Monday, December 06, 2021

December 6: Slipshod Care Costs Teen Her Life

Katrina Poole was conflicted during that winter of 1988. She'd had a positive pregnancy test on October 31, 1988. On November 4, she went to her family doctor, who confirmed a pregnancy of about 14 or 15 weeks, with a fetal heart rate of 140. 

Katrina's friend Lovie Jones said that Katrina told her, "I'm so confused." Katrina didn't want an abortion. She loved her boyfriend and wanted to have a baby with him.

But at 16, she was so young. She was doing well, excelling in her English classes at Raines High School in Tampa Bay, Florida. Some of her friends tried to talk her into following her heart and keeping her baby. Others reinforced her concerns that she was too young.

No details of the discussion with her physician are included in the medical board documents provided by AbortionDocs; it just relays that the doctor referred Katrina to A Woman's Choice, aka A Jacksonville Women's Health Center or Jacksonville Women's Health, because the doctor in question didn't perform second-trimester abortions.

Katrina didn't report to the clinic for a month, which confirms what her friends told reporters about her being conflicted about whether to have her baby or go through with the abortion. On December 5, Katrina's mother picked her up at school and drove her to A Woman's Choice for her 1 pm appointment.

Color photo of a small one-story building with a mansard roof. It has one large curtained-off window on each side and a sign between them reading "Jacksonvill Women's Health Center" along with the symbol for female.
A Woman's Choice, aka A Jacksonville Women's Health Center
The clinic records show no evidence that anybody at the clinic took any steps at all to determine how to provide appropriate care for Katrina. There's no evidence of a medical history -- which would have disclosed that Katrina's pregnancy had been estimated at 14 or 15 weeks a full month earlier. Taking a medical history would also have revealed that Katrina had a history of irregular menstrual periods, which would make it even more important to take all possible steps to determine an accurate gestational age. There was no physical examination of any kind noted. There was no ultrasound performed. Dr. Herman Miller simply charged ahead with a routine suction abortion, only suitable for first trimester pregnancies of 12 or fewer weeks. Katrina's mother was at her side.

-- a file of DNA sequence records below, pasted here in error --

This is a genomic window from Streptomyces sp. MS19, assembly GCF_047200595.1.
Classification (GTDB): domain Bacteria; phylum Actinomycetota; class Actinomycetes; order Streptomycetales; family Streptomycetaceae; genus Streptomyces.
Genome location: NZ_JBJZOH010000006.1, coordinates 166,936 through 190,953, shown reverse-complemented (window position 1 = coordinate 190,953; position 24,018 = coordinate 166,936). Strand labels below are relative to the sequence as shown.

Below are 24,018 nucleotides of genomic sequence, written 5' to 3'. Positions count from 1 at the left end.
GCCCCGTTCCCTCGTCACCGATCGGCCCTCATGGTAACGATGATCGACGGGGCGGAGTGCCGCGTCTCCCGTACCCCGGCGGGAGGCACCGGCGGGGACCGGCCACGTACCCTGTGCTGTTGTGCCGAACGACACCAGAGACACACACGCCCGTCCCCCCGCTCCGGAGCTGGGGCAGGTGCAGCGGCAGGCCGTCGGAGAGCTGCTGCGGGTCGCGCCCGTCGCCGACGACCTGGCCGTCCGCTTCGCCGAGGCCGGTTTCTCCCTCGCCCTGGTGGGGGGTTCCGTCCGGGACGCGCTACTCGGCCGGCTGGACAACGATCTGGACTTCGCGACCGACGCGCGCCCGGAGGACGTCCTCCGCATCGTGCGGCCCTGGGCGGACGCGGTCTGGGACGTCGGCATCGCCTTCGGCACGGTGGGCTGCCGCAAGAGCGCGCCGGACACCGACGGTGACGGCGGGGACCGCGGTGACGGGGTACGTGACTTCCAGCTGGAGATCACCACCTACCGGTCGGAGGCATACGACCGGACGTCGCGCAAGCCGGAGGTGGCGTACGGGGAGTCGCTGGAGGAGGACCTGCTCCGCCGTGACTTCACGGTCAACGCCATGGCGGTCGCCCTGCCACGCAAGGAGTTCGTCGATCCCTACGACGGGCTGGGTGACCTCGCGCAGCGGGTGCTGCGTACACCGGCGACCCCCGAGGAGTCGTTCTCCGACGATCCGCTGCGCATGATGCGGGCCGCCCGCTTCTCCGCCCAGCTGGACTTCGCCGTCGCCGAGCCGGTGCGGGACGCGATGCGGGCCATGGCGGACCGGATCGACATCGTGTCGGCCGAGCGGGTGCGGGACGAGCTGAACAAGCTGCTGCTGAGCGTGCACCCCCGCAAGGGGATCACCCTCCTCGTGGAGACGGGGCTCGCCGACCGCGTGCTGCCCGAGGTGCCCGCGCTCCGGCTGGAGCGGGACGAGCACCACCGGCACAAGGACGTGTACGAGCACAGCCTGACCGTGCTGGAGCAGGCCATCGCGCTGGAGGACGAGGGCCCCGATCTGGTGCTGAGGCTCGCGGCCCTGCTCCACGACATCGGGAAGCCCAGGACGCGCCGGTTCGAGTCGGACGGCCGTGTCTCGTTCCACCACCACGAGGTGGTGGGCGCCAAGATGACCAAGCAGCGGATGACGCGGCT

Photo of a middle-aged Black man with half-frame eyeglasses, wearing a red suit coat, red tie, and white shirt with red trim on the collar.
Dr. Herman Miller Jr.
During the abortion, Miller noted that he had suctioned out far more placental tissue than expected. The medical board noted that Miller failed to take this second opportunity to perform an ultrasound and get a clear idea of what he was doing. Instead he simply kept going, making no notes at all about how he proceeded or any evaluation of the fetal remains other than to estimate that Katrina had actually been 22 weeks pregnant -- far enough along that the baby could potentially have survived if delivered alive. Miller had made no effort to assess the baby's viability.

After completing the abortion, Miller had Katrina remain in recovery for 30 minutes before prescribing Stadal (a synthetic opioid), Phenagen #3 (a drug to prevent nausea and vomiting), Metherzine (a drug to control obstetric bleeding), and "TCN Sumycus" (which a reader suggests is probably Sumycin tetracycline, an antibiotic).  He then sent her home. 

That evening Katrina took a prescribed medication, kissed her mother goodnight, and went to bed. She died some time between 2:00 and 6:30 the following morning. Katrina's family evidently went to wake her in the morning and found her dead.

Katrina had already been conflicted about the abortion. Would she even have consented had she known that her baby was at the cusp of viability? A simple ultrasound and a moment of honesty would almost certainly have saved Katrina's life, and perhaps spared the life of her possibly viable unborn baby.

The medical board took disciplinary action against Miller, including limiting his scope to perform second trimester abortions, but let him keep his license in spite of his appalling care of Katrina and the staggering lack of judgement he showed in failing to even examine his patient prior to surgery. I'm not sure how they could trust him to limit himself to first-trimester abortions when he didn't even bother to determine gestational age prior to firing up the suction machine.

New source: "Hard Lessons," St. Petersburg Times, February 8, 1989

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